War and Yugoslavia
Fighting on the side of the Central Powers (as part of Austria-Hungary), Slovenia suffered many casualties during the First World War. Following the conflict, movements within the country set about working towards independence. With Austria-Hungary dissolved, Slovenia joined with neighbour Croatia to form the State of Slovenes, Croats and Serbs. Soon, this union merged with Serbia to form a larger kingdom. Shortly after, the kingdom was renamed Yugoslavia. Slovenia was the most westernized, prosperous, and industrialized of the member nations – and as such became an important lynchpin of the kingdom, though the entire region suffered during the 1929 depression.
World War II in Slovenia
During the Second World War, Slovenia (and the rest of Yugoslavia) was invaded and seized by the Axis Powers. The north was given to the Nazi’s while the Italians took control of the south and the capital Ljubljana. Ethnic Slovenes suffered greatly at the hands of Nazi policies – with many killed or deported to nearby puppet states. Resistance grew, but it wasn’t until 1945 when the Yugoslav partisans were able to liberate the country. This soon led to a communist government, and the Socialist Federal Republic of Yugoslavia was born – led by one Josip Broz Tito (the son of a Croat and a Slovene, though he identified as the former).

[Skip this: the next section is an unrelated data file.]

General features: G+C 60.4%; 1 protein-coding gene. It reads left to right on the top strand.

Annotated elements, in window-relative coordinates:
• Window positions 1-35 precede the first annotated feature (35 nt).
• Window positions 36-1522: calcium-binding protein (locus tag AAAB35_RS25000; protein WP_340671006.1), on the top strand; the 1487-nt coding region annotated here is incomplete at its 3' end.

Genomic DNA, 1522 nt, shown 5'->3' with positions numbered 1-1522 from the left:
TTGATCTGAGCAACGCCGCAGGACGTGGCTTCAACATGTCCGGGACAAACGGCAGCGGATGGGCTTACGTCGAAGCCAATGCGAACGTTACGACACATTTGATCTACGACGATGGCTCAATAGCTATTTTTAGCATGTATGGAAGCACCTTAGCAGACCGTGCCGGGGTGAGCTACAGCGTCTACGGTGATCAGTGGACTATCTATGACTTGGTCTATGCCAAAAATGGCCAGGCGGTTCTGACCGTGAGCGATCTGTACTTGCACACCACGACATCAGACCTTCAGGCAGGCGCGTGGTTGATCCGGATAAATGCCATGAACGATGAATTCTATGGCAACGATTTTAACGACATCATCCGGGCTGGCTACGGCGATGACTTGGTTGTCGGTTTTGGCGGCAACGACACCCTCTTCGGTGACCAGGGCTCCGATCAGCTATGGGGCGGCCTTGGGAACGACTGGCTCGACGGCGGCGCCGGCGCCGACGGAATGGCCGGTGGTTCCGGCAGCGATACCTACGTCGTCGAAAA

Despite being a communist state, Tito and Stalin had differing views on many policies and Yugoslavia became a non-aligned country in the ensuing ‘Cold War’. Throughout the decades of Tito’s Yugoslavia, Slovenia remained a hugely important economic centre, producing significantly more wealth (relatively speaking) than any other part of Yugoslavia. While there was some opposition to Tito, he was mostly regarded as a benevolent dictator who managed to keep Yugoslavia together while also maintaining international neutrality. Following his death in 1980, Slovenia’s economy suffered and the political situation throughout Yugoslavia started to fracture.